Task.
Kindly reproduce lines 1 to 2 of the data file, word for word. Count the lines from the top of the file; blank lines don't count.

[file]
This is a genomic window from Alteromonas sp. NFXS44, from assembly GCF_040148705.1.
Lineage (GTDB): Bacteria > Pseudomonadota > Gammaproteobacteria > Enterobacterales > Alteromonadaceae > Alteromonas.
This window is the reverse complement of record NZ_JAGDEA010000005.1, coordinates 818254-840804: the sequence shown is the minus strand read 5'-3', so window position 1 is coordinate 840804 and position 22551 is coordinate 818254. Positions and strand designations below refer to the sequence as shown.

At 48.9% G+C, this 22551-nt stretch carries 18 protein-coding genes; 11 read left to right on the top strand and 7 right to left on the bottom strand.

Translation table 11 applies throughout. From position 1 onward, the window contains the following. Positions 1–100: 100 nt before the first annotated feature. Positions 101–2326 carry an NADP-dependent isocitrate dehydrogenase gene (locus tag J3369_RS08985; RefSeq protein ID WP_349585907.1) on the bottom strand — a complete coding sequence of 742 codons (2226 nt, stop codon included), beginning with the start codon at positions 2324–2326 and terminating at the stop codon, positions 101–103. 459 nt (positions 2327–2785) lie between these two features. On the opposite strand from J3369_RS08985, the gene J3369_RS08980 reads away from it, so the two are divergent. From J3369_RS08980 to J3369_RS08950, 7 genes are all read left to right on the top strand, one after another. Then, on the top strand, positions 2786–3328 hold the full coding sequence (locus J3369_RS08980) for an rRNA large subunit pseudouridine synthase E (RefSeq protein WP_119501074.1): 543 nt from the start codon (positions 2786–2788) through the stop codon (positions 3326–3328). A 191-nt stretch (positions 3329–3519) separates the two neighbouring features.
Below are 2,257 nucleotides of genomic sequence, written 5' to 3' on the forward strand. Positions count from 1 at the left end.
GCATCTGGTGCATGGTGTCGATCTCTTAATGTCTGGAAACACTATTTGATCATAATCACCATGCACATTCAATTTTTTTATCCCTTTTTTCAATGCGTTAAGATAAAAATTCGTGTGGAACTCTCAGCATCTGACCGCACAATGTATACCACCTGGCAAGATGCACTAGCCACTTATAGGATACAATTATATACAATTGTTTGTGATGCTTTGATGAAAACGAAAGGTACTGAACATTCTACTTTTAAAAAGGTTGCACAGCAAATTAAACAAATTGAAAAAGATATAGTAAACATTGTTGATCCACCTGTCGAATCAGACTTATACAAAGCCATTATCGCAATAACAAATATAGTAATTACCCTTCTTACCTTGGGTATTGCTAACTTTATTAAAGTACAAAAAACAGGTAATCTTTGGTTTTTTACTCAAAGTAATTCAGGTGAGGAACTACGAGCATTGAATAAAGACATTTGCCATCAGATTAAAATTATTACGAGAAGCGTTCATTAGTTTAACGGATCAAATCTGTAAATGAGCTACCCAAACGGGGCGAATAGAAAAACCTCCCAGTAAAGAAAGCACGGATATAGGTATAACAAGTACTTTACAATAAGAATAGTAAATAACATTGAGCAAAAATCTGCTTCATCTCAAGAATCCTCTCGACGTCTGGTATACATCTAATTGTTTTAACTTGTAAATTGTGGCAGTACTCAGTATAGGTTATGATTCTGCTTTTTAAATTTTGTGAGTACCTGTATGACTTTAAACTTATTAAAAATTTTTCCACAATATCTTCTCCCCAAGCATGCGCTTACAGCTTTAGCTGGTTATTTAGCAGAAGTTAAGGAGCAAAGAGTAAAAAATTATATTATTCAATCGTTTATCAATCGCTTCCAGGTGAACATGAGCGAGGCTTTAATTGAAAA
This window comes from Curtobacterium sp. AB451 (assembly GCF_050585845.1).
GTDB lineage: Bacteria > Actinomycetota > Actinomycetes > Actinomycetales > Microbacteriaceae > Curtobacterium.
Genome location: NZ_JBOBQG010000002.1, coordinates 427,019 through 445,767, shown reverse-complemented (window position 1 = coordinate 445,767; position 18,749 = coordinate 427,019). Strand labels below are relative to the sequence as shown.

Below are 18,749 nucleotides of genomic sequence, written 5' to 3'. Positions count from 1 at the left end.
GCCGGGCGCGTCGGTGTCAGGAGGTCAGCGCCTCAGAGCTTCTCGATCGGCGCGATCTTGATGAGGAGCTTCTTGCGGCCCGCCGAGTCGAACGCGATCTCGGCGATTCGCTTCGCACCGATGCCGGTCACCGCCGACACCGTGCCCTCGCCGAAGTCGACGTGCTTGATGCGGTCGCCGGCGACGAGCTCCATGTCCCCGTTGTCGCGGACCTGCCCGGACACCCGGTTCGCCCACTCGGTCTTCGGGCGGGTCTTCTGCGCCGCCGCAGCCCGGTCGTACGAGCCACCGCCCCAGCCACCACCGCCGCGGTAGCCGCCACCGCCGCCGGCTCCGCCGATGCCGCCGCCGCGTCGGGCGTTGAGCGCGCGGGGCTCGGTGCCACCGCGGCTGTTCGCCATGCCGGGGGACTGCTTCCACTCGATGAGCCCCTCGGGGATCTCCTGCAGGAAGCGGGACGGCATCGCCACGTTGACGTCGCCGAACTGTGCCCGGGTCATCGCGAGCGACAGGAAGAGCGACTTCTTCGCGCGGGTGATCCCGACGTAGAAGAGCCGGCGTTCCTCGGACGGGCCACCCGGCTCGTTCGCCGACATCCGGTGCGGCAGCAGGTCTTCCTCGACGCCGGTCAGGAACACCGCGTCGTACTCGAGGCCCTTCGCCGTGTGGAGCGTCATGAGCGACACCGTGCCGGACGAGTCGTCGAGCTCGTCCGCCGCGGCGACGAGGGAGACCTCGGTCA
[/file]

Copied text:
This is a genomic window from Alteromonas sp. NFXS44, from assembly GCF_040148705.1.
Lineage (GTDB): Bacteria > Pseudomonadota > Gammaproteobacteria > Enterobacterales > Alteromonadaceae > Alteromonas.